Man jailed and given 30 year driving ban for killing farmer

February 4, 2021

A man who crashed into and killed a farmer while driving at speed during an argument with his girlfriend has been jailed for five and a half years and banned from driving for 30 years.

Henry Kiely, aged 24, was already banned from driving for seven years when he killed father-of-two Francie Browne from Listillion, outside Letterkenny on September 6th, 2018.

The then 22-year-old ploughed into Mr Browne who was going to do some work in his yard in his Toyota Hilux jeep just before 8pm at Listillion on the outskirts of Letterkenny.

Kiely fled the scene leaving both Mr Browne, aged 55, dying on the roadside and his girlfriend trapped in the black Maza car with serious leg injuries.

He was captured by arriving Gardai hiding in some bushes.

Mr Browne, a much-loved and well-known local farmer, died the following days from his injuries at Letterkenny University Hospital surrounded by his family.

Kiely, now aged 24 and from Killbarrow Cottage, Old Mallow Road in Cork, was arrested and was found not to be under the influence of alcohol or drugs.

Details of the incident and the moments leading up to the crash were revealed in court.

Statements from a number of witnesses revealed how Kiely had been driving his black Mazda at speed in and out of traffic and overtaking on continuous white lines.

The late Francie Browne.

The court heard how the accused has 44 previous convictions and had been serving a seven-year driving ban for another spate of dangerous driving charges.

Of these 11 were for dangerous driving and he had 22 convictions for road traffic matters in general.

Heartbreaking victim impact statements were read out in court on behalf of Mr Browne’s widow Kathleen, as well as his daughter Hayley, son Conor and brother Liam.

His wife Kathleen told how Francie was her best friend and companion and how she still expects him to walk back through the door.

Both his children described their late father as the happiest person they knew and how they aspired to grow up like him.

His brother Liam, who rushed to the scene of the accident on the day, described how he held his brother’s hand as he passed away.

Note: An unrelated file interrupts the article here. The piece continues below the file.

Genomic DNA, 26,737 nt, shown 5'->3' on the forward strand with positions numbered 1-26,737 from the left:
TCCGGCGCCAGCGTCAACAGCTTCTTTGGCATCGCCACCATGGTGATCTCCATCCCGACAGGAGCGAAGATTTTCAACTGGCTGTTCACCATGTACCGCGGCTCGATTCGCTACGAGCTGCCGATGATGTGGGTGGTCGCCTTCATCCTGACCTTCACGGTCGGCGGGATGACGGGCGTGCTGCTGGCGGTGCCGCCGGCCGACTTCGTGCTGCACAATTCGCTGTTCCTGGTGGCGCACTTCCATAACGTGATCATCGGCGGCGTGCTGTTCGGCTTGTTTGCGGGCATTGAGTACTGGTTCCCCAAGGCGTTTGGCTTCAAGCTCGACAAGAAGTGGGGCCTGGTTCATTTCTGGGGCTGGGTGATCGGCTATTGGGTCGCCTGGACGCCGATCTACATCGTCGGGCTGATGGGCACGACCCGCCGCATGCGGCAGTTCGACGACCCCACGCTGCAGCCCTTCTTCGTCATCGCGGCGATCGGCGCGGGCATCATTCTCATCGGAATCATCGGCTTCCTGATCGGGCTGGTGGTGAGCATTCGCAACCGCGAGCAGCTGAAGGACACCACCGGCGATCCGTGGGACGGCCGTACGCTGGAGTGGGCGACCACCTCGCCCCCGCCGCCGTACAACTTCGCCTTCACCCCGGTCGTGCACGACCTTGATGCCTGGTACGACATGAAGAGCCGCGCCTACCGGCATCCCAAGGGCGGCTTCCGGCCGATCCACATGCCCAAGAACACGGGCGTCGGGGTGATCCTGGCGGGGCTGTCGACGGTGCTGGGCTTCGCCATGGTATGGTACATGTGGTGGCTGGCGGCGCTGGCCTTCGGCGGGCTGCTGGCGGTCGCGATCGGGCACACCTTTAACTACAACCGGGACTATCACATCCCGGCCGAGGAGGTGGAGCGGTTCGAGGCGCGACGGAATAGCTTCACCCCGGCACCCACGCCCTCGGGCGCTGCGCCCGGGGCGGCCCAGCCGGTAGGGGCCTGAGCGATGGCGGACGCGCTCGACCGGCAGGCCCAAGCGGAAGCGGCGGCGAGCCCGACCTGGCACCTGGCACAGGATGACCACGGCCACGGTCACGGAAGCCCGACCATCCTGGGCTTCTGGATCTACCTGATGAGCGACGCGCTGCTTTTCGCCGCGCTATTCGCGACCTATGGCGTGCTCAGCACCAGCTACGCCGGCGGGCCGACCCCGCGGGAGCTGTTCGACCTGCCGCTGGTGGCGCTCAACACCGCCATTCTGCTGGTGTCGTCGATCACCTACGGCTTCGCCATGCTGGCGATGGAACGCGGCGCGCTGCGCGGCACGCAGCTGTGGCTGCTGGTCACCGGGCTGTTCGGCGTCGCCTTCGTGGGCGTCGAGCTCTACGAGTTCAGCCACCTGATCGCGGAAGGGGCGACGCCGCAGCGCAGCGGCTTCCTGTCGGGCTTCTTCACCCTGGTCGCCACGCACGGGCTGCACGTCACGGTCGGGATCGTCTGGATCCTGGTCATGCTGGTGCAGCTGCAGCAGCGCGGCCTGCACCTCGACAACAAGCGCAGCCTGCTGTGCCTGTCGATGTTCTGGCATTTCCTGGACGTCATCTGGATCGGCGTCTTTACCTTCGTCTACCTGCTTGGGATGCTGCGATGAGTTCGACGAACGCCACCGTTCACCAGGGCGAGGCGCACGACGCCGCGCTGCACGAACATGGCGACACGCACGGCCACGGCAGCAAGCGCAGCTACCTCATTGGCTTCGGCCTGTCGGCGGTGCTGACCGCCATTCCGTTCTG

He said he watched as Kiely was arrested at the scene and said he showed no sign of remorse adding that he walked away with “his shoulders back and his chest out.”

Kiely was taken to Letterkenny Garda station and blood tests showed that he was not under the influence of alcohol or drugs.

A forensic examination of the scene showed brake-marks at the scene showed that Kiely would have had to have been traveling at more than 100kph or he would have been able to stop in time before hitting Mr Browne’s jeep.

Barrister for Kiely, Mr Shane Costello, said his client fled out of utter panic.

However, he said his client is “absolutely aware of the trauma he has perpetrated on the Browne family” and he wanted to say that he is deeply sorry.

A letter written by the accused in which he said he knew that no words could bring back Mr Browne and in which he again apologised for his actions were also read out in court.

Reference letters from a local priest in Cork, as well as a builders/providers, were also produced in court on behalf of Kiely who was accompanied to court by his parents.

“If he could take it all back he would so in a heartbeat,” added Mr Costello.

Judge John Aylmer said the case was one of “furious driving in its truest sense.”

He said the most aggravating factors in the case apart from the death of Mr Browne and the injuries to his girlfriend was the fact that he was driving while disqualified having previously served six months in jail for driving offences.

He said that further aggravating factors is the fact that he fled the scene leaving Mr Browne dying on the road and also his injured girlfriend and that he was driving without tax, insurance or a license.

He said he placed the incident at the upper end of scale with a high degree of culpability and one which merited a sentence of eight years before mitigation.

He said the mitigating factors included Kiely’s early plea, the references presented to court as well as his genuine remorse and that his sense of guilt has obviously taken a heavy toll on the accused.

He said this was evident in two attempted suicide attempts and that at the time of the crash he was labouring under some immaturity.

Because of these mitigating factors, he reduced the sentence to one of six and a half years and with the need to encourage Kiely he also suspended the final 12 months of this sentence meaning he will have to serve a total of five and a half years.

He also banned the accused from holding a driving license for 30 years which Judge Aylmer said the court considers “a significant penalty in itself.”

A number of members of Mr Browne’s immediate and extended family were in court for the sentence.